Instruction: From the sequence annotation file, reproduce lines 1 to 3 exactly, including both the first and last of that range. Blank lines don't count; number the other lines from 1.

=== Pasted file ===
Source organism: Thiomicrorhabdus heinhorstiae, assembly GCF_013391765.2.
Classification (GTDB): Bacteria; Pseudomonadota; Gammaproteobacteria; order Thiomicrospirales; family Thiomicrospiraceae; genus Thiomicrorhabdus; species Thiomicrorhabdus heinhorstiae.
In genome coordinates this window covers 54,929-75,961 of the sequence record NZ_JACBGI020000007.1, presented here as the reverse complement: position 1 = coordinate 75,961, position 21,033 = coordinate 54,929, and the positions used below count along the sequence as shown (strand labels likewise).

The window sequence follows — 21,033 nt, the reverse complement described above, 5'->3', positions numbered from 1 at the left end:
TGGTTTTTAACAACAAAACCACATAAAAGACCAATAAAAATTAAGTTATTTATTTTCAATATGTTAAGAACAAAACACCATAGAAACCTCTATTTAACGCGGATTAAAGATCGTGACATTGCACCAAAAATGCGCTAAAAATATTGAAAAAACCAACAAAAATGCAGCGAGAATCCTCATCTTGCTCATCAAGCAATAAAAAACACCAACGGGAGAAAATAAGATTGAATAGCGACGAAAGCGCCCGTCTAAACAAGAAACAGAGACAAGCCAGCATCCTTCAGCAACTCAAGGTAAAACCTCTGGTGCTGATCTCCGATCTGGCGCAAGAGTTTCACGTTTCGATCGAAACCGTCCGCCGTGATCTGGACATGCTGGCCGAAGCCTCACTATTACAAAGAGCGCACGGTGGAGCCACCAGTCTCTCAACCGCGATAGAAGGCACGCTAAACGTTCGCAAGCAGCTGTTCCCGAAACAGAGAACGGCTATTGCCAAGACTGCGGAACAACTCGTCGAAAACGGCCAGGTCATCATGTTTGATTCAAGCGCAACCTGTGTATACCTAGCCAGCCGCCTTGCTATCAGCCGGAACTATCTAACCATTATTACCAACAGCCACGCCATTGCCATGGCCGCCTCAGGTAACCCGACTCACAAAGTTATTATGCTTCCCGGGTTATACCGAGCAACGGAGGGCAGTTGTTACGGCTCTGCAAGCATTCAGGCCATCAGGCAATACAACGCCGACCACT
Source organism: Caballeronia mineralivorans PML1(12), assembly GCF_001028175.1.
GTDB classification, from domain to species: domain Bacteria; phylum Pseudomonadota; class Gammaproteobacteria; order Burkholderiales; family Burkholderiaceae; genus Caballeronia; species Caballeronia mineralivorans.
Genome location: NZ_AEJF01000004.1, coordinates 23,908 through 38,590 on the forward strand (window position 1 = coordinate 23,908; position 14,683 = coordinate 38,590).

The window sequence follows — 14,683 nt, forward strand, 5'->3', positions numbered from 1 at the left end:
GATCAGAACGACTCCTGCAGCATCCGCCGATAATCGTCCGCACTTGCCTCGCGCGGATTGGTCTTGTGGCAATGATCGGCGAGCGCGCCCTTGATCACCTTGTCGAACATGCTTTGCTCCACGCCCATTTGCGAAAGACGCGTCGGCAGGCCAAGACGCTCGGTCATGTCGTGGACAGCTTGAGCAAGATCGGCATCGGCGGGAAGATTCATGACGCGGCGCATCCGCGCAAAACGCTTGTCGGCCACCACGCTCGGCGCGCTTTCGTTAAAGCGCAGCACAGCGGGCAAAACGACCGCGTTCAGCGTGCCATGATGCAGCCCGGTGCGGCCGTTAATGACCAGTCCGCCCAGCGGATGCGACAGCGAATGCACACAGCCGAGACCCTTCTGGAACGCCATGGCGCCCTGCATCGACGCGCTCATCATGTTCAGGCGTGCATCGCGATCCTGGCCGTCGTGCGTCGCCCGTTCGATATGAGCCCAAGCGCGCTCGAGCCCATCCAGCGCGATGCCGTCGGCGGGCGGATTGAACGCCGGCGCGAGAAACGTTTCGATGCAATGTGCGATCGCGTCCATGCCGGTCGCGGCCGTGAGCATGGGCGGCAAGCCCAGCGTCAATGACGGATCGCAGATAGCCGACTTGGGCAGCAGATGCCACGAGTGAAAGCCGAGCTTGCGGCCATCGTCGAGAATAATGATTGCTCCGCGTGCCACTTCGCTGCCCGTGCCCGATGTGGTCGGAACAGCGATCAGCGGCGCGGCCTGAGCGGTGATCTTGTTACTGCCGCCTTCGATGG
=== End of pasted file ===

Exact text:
Source organism: Thiomicrorhabdus heinhorstiae, assembly GCF_013391765.2.
Classification (GTDB): Bacteria; Pseudomonadota; Gammaproteobacteria; order Thiomicrospirales; family Thiomicrospiraceae; genus Thiomicrorhabdus; species Thiomicrorhabdus heinhorstiae.
In genome coordinates this window covers 54,929-75,961 of the sequence record NZ_JACBGI020000007.1, presented here as the reverse complement: position 1 = coordinate 75,961, position 21,033 = coordinate 54,929, and the positions used below count along the sequence as shown (strand labels likewise).